Alex Ross, at the start of his acclaimed survey of twentieth-century music, The Rest Is Noise: Listening to the twentieth century, describes in vivid detail the luminaries gathered for one of the first performances of Richard Strauss’s Salome in Graz on 16 May 1906, five months after the Dresden première. At this performance, conducted by Strauss, prominent musical figures present included Gustav Mahler (with his wife Alma), Giocomo Puccini, Arnold Schoenberg, Alexander von Zemlinsky (who would use two of Oscar Wilde’s works as the basis for his own operas), and Alban Berg, composers who would change the course of music and opera in the new century. There is speculation that a seventeen-year-old aspiring artist named Adolf Hitler might have been in this audience as well.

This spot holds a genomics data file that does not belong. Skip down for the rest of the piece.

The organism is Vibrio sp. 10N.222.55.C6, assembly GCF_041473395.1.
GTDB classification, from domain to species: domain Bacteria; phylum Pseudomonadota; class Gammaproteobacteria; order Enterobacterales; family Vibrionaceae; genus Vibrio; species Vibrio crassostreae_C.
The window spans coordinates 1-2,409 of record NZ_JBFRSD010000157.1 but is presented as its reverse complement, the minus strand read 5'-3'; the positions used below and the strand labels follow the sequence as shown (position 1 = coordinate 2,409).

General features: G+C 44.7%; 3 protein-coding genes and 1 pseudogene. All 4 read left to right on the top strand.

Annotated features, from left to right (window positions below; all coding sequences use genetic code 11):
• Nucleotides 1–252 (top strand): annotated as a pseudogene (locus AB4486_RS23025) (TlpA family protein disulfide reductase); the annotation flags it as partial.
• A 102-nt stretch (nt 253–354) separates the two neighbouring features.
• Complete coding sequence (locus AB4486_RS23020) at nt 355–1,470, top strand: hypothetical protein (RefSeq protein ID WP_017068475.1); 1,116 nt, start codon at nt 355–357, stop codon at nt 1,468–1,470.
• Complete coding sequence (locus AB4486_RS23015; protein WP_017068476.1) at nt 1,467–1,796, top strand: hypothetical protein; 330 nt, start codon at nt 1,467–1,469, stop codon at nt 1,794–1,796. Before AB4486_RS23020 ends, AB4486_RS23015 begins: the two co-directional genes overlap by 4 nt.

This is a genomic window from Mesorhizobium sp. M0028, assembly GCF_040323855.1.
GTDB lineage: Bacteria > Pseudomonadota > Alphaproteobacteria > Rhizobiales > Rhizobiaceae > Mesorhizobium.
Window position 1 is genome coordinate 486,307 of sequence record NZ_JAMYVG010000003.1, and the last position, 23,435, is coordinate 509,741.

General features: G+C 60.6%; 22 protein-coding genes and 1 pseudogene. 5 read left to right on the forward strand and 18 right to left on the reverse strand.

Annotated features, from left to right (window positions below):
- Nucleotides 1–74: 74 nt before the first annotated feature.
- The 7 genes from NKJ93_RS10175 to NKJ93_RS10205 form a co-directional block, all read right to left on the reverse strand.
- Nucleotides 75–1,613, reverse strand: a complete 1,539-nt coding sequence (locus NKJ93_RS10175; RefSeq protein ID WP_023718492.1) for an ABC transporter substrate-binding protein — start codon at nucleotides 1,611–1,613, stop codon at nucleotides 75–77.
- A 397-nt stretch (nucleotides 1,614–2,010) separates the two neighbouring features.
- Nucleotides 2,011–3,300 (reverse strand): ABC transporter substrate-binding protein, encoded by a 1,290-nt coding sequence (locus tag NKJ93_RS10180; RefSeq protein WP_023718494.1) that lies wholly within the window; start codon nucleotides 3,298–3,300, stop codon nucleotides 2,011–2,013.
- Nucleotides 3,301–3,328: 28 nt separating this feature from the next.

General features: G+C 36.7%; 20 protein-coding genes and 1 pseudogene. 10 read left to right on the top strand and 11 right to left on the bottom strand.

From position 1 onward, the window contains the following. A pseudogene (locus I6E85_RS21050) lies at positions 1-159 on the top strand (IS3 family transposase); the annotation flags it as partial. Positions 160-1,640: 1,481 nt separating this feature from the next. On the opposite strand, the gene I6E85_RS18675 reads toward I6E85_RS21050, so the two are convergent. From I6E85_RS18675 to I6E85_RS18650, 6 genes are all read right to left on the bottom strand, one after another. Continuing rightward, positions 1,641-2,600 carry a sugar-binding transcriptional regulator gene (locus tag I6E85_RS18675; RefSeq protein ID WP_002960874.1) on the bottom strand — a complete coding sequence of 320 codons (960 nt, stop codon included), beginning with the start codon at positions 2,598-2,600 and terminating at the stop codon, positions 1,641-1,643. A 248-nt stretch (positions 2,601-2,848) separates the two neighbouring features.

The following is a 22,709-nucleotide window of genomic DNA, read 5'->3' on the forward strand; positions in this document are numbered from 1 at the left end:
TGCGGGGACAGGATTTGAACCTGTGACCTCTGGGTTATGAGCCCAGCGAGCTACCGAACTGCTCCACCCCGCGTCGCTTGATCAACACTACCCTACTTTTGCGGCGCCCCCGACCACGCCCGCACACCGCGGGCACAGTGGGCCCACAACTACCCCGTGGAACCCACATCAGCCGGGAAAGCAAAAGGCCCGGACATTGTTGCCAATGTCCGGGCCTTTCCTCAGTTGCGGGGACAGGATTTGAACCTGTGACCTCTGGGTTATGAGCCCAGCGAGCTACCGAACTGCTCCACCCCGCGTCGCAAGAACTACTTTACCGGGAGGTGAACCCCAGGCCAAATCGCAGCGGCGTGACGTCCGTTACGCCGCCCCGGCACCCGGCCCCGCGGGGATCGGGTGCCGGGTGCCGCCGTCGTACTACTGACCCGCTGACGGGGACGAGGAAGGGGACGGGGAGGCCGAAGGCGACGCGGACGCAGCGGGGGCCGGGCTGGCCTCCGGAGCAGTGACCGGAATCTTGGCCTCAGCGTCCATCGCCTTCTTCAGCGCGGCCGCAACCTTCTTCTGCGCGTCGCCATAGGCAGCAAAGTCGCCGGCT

This startling collection of musicians, assembled in what is a small provincial Austrian city, conveys the importance of Strauss in the cultural firmament of the time and suggests the excitement his new opera had already generated. Despite some resistance, particularly from censors as well as critics, the opera has become one of Strauss’s most performed works – with great satisfaction, he observed that it paid for his villa at Garmisch – and it still continues to excite controversy. The cultural flux out of which the opera emerged is fascinating, and it can be considered not only a musical but also a broader cultural watershed, reflecting and crystallising artistic currents of the late nineteenth century but also pointing the way forward.